48

I have created a JavaScript program which generates a list of data. Example output below:

output one 
output two 
output three 
...

I would like to be able to generate a HTML file which can be saved to disk and opened with a browser. Below is a sample of the HTML I would like to generate.

<html>
    <head>
    </head>
    <body>
        <table id="history_table">
            <tr>
                <td>header 1</td>
                <td>header 2</td>
                <td>header 3</td>
            </tr>
            <tr>
               <td>output one</td>
            </tr>
            ...
        </table>
    </body>
</html>

I have tried doing this:

var htmlDoc = document.createElement("HMTL");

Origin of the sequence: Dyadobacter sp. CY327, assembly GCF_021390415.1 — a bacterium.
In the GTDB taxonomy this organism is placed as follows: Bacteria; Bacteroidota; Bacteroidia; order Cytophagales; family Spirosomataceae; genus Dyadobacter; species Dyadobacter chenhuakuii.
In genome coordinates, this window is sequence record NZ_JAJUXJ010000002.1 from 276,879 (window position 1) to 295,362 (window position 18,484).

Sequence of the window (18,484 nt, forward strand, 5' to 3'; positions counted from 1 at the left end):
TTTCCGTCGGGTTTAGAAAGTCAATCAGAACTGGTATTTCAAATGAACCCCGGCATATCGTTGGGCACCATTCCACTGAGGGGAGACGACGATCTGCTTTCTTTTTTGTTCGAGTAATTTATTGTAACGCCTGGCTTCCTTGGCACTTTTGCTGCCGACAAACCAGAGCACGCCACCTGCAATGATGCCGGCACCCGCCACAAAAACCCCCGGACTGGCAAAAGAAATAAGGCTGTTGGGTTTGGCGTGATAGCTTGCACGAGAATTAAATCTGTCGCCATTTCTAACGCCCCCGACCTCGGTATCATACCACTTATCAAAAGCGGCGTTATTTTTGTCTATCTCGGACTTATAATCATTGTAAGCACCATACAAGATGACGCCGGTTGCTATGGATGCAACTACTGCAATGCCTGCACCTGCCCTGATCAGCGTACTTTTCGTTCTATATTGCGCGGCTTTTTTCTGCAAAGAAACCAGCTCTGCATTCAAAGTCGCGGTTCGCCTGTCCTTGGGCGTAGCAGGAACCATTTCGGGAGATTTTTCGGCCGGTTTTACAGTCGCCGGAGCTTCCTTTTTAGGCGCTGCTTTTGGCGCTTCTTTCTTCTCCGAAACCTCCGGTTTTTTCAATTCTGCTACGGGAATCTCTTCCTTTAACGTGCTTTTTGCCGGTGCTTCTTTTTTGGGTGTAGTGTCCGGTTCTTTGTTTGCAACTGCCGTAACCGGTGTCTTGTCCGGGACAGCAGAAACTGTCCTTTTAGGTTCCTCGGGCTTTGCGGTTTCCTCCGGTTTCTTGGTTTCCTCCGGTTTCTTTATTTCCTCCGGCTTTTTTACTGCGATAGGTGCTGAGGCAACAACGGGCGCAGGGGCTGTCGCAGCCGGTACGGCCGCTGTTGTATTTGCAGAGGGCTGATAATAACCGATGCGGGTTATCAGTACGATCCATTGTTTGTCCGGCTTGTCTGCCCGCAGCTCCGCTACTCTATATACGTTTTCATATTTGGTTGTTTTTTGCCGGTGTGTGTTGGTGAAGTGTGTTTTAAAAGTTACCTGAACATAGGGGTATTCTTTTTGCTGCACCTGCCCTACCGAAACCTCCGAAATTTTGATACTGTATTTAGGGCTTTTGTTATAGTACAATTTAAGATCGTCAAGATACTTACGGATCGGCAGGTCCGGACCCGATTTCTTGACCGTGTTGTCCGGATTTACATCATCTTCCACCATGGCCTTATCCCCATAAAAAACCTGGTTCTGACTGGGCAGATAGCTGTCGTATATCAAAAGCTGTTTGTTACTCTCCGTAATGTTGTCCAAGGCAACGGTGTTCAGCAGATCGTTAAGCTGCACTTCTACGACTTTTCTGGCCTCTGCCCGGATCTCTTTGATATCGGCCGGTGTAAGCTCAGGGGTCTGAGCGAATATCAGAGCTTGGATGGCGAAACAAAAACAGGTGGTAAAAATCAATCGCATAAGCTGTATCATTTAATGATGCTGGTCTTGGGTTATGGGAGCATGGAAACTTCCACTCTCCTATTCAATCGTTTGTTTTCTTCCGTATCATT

htmlDoc.innerhtml('<head></head><body>...</body>');

But this is clearly wrong since the document object does not exist.

I think this question makes sense especially from the amount of up votes it has received. can it be reopened?

4
  • 3
    There is plenty of node examples on how to serve page templates.. specially if you look at ExpressJS. Although not one part of your code shows any thing to do with NodeJS...im wondering if you are confused on what NodeJS is...
    – Sir
    Feb 7, 2014 at 1:14
  • 1
    Nodejs does not have DOM manipulation out of the box. You will have to install a relevant library to be able to do such things. I'm about to try node-dom but you can do some research on that direction by yourself
    – Loupax
    Apr 25, 2015 at 7:36
  • 3
    I have no idea why this question was originally closed. With many upvotes and 4 stars, along with a detailed answer (shameless plug), the intent of the poster was very clear. My two cents. Jun 21, 2017 at 14:32
  • 1
    Im not sure if someone can change that but i agree, the answer helped me out allot and a bunch of others Jan 10, 2019 at 1:30